Mobile devices aid individuals with PTSD, substance use problems

Researchers have published preliminary data in the Journal of Medical Toxicology on a new device that uses wireless sensors and smartphone technology to provide support for individuals with substance misuse problems or post-traumatic stress disorder (PTSD).

The mobile device—called iHeal—can measure symptoms and detect patterns of an emerging drug craving or anxiety attack. It is worn around the wrist to measure skin temperature, heart rates, and other stress indicators.

The band sends signals to a smartphone, where software applications process and monitor the incoming data. When the software detects high stress levels, it sends a message to the wearer's smartphone asking how they are feeling. Feedback is used to create personalized interventions, according to researchers.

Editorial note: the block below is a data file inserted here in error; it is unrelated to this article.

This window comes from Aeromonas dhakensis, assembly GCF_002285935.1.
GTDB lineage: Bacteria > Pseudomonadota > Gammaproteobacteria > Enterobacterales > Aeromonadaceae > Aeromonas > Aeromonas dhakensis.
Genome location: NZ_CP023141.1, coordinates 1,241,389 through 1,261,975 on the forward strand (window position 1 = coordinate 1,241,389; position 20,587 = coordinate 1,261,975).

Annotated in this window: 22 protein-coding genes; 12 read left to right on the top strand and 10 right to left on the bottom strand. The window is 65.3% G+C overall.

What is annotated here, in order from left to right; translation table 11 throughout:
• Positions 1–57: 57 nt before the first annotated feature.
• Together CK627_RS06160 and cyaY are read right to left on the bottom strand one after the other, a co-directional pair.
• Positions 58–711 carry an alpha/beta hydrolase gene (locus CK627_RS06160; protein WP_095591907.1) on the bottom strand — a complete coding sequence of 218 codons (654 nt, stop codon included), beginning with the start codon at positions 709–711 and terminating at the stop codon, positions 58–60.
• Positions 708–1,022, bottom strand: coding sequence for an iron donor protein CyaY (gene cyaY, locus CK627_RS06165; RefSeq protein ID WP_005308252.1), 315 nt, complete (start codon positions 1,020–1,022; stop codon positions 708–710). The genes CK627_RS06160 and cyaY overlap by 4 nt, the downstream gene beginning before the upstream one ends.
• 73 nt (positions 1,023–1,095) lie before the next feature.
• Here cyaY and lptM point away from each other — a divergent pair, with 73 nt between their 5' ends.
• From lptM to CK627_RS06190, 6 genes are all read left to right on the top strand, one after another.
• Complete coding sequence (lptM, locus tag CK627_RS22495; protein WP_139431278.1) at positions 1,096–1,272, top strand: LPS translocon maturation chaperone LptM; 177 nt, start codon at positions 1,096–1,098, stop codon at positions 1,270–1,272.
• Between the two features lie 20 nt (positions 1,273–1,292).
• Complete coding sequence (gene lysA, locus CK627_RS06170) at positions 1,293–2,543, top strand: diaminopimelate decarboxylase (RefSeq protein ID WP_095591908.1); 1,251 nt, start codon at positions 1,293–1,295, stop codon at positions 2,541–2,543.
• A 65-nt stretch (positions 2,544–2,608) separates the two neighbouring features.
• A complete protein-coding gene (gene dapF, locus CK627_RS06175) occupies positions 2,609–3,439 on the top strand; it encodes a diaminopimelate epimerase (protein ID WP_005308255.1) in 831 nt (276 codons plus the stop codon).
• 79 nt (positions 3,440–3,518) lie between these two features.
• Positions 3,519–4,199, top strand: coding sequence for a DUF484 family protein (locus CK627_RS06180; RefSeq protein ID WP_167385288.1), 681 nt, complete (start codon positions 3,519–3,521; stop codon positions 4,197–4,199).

According to lead study author Rich Fletcher—an assistant professor of psychiatry at the University of Massachusetts and research scientist at the Massachusetts Institute of Technology's Media Laboratory—the technology could be used to supplement care given by a psychiatrist or therapist. It also could increase a patient's engagement in drug misuse or PTSD treatment programs (Johnson, Boston Globe, 2/27; Valigra, Mass High Tech, 2/23).

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